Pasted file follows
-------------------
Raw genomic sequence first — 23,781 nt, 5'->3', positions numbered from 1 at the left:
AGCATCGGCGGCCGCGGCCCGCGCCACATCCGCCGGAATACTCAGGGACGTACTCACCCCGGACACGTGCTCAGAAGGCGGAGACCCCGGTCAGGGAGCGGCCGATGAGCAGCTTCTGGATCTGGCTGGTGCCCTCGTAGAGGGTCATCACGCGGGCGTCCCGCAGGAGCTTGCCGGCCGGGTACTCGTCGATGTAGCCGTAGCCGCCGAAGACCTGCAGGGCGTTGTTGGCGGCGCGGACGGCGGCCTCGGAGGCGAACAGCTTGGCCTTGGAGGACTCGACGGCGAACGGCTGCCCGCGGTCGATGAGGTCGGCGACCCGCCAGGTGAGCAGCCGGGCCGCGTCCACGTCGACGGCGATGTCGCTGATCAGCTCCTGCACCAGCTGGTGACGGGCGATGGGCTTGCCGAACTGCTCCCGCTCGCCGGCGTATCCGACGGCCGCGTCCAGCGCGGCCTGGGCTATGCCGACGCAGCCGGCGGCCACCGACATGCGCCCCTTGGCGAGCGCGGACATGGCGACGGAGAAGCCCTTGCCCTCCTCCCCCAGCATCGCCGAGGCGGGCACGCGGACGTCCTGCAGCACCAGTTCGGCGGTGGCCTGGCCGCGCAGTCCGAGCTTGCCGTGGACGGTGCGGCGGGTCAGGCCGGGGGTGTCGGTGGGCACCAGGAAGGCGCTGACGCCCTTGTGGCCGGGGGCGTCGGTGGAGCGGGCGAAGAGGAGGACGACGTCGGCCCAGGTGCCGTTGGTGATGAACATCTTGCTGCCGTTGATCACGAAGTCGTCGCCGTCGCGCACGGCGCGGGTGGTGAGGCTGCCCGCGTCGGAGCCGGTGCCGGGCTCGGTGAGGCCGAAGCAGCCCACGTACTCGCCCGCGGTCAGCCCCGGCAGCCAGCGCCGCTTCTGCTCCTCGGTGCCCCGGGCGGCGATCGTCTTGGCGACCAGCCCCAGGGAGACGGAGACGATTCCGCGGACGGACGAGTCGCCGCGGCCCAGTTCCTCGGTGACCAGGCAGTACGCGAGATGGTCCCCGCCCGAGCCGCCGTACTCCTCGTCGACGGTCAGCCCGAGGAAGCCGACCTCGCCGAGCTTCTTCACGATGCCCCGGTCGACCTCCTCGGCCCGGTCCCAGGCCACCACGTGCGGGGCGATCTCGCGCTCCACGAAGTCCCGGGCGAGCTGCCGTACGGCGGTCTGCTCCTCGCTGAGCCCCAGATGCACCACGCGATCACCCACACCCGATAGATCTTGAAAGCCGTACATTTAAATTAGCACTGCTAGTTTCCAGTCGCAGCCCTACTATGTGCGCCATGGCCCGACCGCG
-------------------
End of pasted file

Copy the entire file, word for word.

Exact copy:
Raw genomic sequence first — 23,781 nt, 5'->3', positions numbered from 1 at the left:
AGCATCGGCGGCCGCGGCCCGCGCCACATCCGCCGGAATACTCAGGGACGTACTCACCCCGGACACGTGCTCAGAAGGCGGAGACCCCGGTCAGGGAGCGGCCGATGAGCAGCTTCTGGATCTGGCTGGTGCCCTCGTAGAGGGTCATCACGCGGGCGTCCCGCAGGAGCTTGCCGGCCGGGTACTCGTCGATGTAGCCGTAGCCGCCGAAGACCTGCAGGGCGTTGTTGGCGGCGCGGACGGCGGCCTCGGAGGCGAACAGCTTGGCCTTGGAGGACTCGACGGCGAACGGCTGCCCGCGGTCGATGAGGTCGGCGACCCGCCAGGTGAGCAGCCGGGCCGCGTCCACGTCGACGGCGATGTCGCTGATCAGCTCCTGCACCAGCTGGTGACGGGCGATGGGCTTGCCGAACTGCTCCCGCTCGCCGGCGTATCCGACGGCCGCGTCCAGCGCGGCCTGGGCTATGCCGACGCAGCCGGCGGCCACCGACATGCGCCCCTTGGCGAGCGCGGACATGGCGACGGAGAAGCCCTTGCCCTCCTCCCCCAGCATCGCCGAGGCGGGCACGCGGACGTCCTGCAGCACCAGTTCGGCGGTGGCCTGGCCGCGCAGTCCGAGCTTGCCGTGGACGGTGCGGCGGGTCAGGCCGGGGGTGTCGGTGGGCACCAGGAAGGCGCTGACGCCCTTGTGGCCGGGGGCGTCGGTGGAGCGGGCGAAGAGGAGGACGACGTCGGCCCAGGTGCCGTTGGTGATGAACATCTTGCTGCCGTTGATCACGAAGTCGTCGCCGTCGCGCACGGCGCGGGTGGTGAGGCTGCCCGCGTCGGAGCCGGTGCCGGGCTCGGTGAGGCCGAAGCAGCCCACGTACTCGCCCGCGGTCAGCCCCGGCAGCCAGCGCCGCTTCTGCTCCTCGGTGCCCCGGGCGGCGATCGTCTTGGCGACCAGCCCCAGGGAGACGGAGACGATTCCGCGGACGGACGAGTCGCCGCGGCCCAGTTCCTCGGTGACCAGGCAGTACGCGAGATGGTCCCCGCCCGAGCCGCCGTACTCCTCGTCGACGGTCAGCCCGAGGAAGCCGACCTCGCCGAGCTTCTTCACGATGCCCCGGTCGACCTCCTCGGCCCGGTCCCAGGCCACCACGTGCGGGGCGATCTCGCGCTCCACGAAGTCCCGGGCGAGCTGCCGTACGGCGGTCTGCTCCTCGCTGAGCCCCAGATGCACCACGCGATCACCCACACCCGATAGATCTTGAAAGCCGTACATTTAAATTAGCACTGCTAGTTTCCAGTCGCAGCCCTACTATGTGCGCCATGGCCCGACCGCG